Salisa Phruttitum, a novelist and former reporter at The Nation, was found dead in her condominium in Bangkok's Thonglor area yesterday.
Born in 1972, Salisa spent her childhood in the US. She studied at Phillips Exeter Academy in New Hampshire and graduated with a degree in economics from Northwestern University. She returned to Thailand in 1994 and completed a master’s degree at Sasin Graduate School of Chulalongkorn University.
She wrote for the features section of The Nation and left the newspaper to focus on writing novels.
Her first, “Chalida: A Thai Family Drama”, an English-language novel, was published by Asia Books last year.
Even though a work of fiction, the novel conjured up memories of tragic political events of the past with its story of the hi-so foreign-educated Chalida. She is guilt-ridden when she learns the Thai people blame her grandfather, a former prime minister, for the massacre of pro-democracy demonstrators in the 1970s. The novel ends with Chalida, like her mother, committing suicide. The book was translated into Thai by Nation Books.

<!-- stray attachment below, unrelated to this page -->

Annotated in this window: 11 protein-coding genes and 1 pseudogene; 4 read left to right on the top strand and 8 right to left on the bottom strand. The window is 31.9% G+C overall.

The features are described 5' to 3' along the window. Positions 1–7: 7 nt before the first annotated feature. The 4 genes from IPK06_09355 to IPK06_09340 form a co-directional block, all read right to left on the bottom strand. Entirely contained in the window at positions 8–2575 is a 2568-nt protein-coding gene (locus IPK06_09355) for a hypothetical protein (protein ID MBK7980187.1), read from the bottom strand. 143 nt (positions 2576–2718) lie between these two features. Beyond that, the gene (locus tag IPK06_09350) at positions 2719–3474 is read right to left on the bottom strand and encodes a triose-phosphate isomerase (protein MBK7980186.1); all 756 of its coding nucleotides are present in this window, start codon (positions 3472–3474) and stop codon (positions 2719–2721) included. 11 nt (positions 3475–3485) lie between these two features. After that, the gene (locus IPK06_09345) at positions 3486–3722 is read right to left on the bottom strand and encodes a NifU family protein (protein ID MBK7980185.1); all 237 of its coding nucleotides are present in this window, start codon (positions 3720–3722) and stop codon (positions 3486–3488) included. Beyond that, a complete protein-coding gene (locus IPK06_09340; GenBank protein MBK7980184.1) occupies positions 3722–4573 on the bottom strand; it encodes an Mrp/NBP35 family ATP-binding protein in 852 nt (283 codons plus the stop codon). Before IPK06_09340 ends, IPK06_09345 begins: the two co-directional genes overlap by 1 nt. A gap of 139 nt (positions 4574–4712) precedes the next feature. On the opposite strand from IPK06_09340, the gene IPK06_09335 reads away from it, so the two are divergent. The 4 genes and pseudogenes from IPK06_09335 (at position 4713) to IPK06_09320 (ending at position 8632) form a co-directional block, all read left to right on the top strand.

Salisa was also freelance writer for various English magazines and was working on her second novel, which dealt with the gap between the rich and the poor in Thai society. Before her untimely death, she was about to start working full time again.
She is survived by her son Punn.
Thonglor Police Station superintendent Colonel Chumpol Pumpuang said a cleaner at the apartment building noticed the door to Salisa’s room was slightly ajar, became suspicious and went in to check.
“The cleaner alerted police after the body was found,” Chumpol said.
It was believed that she might have been dead for at least 24 hours.
“This does not look like a murder. But we will have to send her body for an autopsy before we can determine the exact cause of her death,” Chumpol said.